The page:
01 November 2010

On the Question of Delegates for Public Associations of the Faithful

One of the questions raised by all the confusion, turmoil, and tragedy of the former HIOL situation is that of oversight, accountability, and how it is a Diocese remains completely informed about the condition of a Public Association of the Faithful, and also keep it completely informed. While my comments on support for the former HIOL may have seemed to lack compassion, they were rooted in a gut sense that something went wrong a while ago and is only now coming to the surface and while emergency assistance is important these original problems are the source of the current crisis.I am not unsympathetic to the current plight of the former HIOL, but (current legitimate emergency needs, important as they are, notwithstanding) I believe the tragedy could have been softened, attenuated, mitigated, or prevented altogether had adequate oversight and accountability been ensured right along. This is especially so with regard to the private vow of poverty which actually left former members destitute and without provision for what is a common eventuality in the life of many Associations of the Faithful.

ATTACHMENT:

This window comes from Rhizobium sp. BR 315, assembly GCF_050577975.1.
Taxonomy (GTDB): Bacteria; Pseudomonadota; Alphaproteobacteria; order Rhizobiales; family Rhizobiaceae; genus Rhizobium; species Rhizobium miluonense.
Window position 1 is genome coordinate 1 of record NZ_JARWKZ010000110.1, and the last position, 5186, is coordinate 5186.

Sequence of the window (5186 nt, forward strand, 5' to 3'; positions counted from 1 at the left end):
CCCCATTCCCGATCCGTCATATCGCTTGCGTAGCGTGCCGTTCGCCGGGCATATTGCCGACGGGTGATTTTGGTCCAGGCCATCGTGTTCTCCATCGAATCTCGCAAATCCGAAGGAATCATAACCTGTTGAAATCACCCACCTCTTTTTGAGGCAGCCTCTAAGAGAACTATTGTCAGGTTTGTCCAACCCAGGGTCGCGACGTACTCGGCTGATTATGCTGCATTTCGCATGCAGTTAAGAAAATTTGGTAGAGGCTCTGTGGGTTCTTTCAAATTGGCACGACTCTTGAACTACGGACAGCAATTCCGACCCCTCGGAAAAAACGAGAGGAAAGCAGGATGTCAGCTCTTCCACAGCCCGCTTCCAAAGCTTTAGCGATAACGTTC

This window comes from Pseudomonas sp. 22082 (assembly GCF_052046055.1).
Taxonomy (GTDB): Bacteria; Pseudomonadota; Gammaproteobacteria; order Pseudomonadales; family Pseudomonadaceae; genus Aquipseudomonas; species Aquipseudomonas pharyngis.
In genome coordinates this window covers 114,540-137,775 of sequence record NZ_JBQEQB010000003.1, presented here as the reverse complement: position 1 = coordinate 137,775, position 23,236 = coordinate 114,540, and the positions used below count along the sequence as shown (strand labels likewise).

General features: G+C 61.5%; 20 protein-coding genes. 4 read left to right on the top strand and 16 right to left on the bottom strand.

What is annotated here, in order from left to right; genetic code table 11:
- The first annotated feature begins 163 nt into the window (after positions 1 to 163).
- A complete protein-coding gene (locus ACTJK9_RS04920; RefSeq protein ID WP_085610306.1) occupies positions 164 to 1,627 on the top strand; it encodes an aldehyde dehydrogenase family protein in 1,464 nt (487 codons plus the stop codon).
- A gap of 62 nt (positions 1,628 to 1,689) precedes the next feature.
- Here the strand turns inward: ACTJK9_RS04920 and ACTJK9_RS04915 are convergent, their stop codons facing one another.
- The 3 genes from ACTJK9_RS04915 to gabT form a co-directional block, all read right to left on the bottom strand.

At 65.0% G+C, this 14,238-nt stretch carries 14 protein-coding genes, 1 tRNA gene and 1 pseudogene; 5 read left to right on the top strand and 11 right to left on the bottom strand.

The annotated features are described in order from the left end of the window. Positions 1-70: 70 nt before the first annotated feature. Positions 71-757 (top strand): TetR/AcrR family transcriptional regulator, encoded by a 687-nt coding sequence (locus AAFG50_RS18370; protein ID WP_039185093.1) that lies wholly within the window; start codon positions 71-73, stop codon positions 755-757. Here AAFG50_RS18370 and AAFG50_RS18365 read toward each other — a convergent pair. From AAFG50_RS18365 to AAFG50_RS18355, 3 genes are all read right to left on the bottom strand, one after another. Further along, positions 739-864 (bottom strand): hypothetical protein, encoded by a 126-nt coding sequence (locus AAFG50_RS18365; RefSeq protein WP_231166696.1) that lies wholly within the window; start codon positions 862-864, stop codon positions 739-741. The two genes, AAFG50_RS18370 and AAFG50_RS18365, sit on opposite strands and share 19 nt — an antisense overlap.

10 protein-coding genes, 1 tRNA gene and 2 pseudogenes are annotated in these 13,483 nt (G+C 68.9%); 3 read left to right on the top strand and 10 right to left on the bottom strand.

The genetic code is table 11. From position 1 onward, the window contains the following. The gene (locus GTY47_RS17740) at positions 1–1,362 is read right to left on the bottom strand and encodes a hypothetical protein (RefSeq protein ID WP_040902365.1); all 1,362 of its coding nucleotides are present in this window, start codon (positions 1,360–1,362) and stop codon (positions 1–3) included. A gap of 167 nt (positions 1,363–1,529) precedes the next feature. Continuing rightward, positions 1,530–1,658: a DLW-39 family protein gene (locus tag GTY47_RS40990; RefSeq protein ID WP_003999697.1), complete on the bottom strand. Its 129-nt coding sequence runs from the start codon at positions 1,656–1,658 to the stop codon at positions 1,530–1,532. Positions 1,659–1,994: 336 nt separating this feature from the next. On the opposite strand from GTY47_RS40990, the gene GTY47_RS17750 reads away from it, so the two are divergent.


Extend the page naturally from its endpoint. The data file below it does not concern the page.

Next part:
That same sense was part of my response to the question regarding accusations of abandonment and a rush to judgment on the part of the Archdiocese when I noted that perhaps Archbishop Lucas has simply acted in a timely way after others either saw no need yet, or simply failed to do so for other reasons. At bottom I personally believe that the HIOL were not sufficiently aware of their own canonical standing as lay persons, were insufficiently cognizant of the risky status of Associations of the Faithful, and were perhaps not sufficiently clear to others regarding this category of standing in law (though I cannot verify this since their original website has been taken down). One sign, however, is that they did indeed make private vows of poverty without sufficient concern or provision for the very real possibility that the group would never become an institute of consecrated life and might even be dissolved or suppressed. How the lay board works into all this I can't say but the entire situation leaves the impression of inadequate oversight on the part of the diocese and canonists involved there as well as HIOL and IOL, Inc. Unfortunately, there seems to be lots of responsibility (not to say blame!) to apportion here, even if it is not apportioned equally. Because of this, it is my feeling that it is not necessarily the responsibility of the laity to bail people out here --- especially not in the long term! In any case, steps must be taken to ensure this never happens again, something which is key should the 56 former HIOL choose to re-form as an Association of the Faithful with an eye towards PERHAPS one day becoming an ICL with public vows.